The Tlholego Ecovillage and Learning Centre was established by the Rucore Sustainability Foundation in 1990 as a practical way of learning about sustainability and sustainable development in a post Apartheid South Africa.
Tlholego is one of South Africa’s pioneer centers for permaculture education, natural building and ecovillage development. It consists of a residential village, training center, eco-venue and demonstration site. Over the past 20 years Tlholego has:
• Established itself as a diverse cross-cultural community comprising 25 members today (Tlholego Community Members) from several families and young unmarried adults. We live in community, some of us work at the Learning Centre each with defined roles and responsibilities and others find employment in the surrounding area.
• Attracted over 3000 visitors who seek inspiration for innovative approaches to sustainability challenges. What is offered has evolved through a process of practicing, learning and teaching sustainable approaches to community development in a changing world. Tlholego is a “Living and Learning Centre” that inspires both farm workers and urban dwellers towards adopting more integral and sustainable lifestyles.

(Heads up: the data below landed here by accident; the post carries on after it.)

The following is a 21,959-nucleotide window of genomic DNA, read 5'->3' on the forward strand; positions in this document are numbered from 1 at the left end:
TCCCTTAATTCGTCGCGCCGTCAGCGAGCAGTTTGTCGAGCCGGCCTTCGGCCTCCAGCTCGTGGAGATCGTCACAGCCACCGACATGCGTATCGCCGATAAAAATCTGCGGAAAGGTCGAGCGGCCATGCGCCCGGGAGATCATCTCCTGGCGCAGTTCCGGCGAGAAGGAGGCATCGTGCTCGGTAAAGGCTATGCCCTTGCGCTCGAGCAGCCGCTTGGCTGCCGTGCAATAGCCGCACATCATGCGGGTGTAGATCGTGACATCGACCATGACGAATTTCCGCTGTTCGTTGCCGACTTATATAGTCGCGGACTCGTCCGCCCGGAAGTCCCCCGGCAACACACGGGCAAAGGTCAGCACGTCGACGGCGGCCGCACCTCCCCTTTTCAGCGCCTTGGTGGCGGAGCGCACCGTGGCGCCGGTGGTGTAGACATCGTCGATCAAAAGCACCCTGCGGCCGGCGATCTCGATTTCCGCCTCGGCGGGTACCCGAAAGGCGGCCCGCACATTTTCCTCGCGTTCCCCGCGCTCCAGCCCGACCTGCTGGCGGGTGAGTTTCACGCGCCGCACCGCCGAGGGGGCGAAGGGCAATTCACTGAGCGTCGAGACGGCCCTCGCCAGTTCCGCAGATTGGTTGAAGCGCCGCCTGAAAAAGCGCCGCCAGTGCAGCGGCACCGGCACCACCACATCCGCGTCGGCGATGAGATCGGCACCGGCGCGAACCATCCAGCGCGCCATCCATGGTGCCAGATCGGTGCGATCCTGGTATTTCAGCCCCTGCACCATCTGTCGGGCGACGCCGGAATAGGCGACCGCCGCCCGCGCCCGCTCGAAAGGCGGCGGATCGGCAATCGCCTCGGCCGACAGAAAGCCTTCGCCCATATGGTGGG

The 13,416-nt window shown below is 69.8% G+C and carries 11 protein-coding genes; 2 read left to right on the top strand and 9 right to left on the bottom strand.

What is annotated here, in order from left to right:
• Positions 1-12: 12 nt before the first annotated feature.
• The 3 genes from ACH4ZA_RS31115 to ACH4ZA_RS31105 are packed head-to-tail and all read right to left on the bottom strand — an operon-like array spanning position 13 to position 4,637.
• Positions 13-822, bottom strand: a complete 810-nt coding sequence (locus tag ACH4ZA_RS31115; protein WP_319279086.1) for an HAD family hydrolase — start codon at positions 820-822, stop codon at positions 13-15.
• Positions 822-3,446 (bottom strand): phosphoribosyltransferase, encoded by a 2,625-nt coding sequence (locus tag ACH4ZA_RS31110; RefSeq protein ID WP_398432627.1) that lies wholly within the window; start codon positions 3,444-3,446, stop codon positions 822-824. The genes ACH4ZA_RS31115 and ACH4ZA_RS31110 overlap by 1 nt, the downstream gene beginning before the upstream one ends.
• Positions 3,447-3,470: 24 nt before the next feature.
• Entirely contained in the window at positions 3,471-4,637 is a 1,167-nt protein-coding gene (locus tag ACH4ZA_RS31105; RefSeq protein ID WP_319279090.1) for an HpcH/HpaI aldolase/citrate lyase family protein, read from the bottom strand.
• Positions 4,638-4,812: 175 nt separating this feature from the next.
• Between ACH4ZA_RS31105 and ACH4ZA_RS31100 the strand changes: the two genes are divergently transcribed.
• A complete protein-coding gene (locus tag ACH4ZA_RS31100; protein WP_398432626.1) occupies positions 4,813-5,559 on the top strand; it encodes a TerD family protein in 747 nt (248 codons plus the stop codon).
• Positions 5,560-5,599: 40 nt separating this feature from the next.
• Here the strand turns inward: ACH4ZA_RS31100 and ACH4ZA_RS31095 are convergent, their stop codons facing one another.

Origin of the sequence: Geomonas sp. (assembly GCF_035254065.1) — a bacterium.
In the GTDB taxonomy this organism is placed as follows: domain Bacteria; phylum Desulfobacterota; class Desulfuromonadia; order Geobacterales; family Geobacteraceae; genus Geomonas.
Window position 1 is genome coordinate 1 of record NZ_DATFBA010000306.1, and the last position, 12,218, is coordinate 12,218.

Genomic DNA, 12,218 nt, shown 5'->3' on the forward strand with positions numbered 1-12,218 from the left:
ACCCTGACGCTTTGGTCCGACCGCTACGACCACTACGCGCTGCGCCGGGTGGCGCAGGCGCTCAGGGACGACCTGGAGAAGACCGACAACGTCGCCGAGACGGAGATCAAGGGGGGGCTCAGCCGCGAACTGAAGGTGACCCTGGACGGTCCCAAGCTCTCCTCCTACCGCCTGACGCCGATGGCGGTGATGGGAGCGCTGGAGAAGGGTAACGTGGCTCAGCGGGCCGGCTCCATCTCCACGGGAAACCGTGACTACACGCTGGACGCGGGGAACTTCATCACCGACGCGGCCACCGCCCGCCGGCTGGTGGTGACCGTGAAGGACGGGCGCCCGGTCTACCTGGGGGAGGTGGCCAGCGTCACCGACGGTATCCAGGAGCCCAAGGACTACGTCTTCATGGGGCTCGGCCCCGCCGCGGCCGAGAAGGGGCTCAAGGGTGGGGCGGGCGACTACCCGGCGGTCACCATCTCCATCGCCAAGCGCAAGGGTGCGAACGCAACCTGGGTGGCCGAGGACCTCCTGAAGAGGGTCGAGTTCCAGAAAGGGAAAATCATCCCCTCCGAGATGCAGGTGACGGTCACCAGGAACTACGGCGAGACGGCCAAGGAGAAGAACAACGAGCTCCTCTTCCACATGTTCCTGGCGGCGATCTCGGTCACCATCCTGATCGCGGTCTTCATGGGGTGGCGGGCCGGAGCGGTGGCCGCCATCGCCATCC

• Continues to work with leading organizations and professionals from southern Africa and globally to develop and refine their understanding and strategies for sustainable communities and rural livelihoods. Tlholego’s main areas of expertise relate to facilitating training programs in farming and gardening, rainwater harvesting, sustainable construction (housing and village planning) as well as youth leadership, healing and sustainability. Tlholego has many years experience in establishing self-reliance community systems with a strong emphasis on climate adaption strategies.
View early pictorial beginnings of Tlholego here. (Tlholego Overview March 09).
Tlholego is strategically placed between the Magaliesburg Nature Reserve and the Molokwane Iron-Age heritage site. It lies within the platinum rich region of Rustenburg where traditional livelihoods are competing with development and urbanization.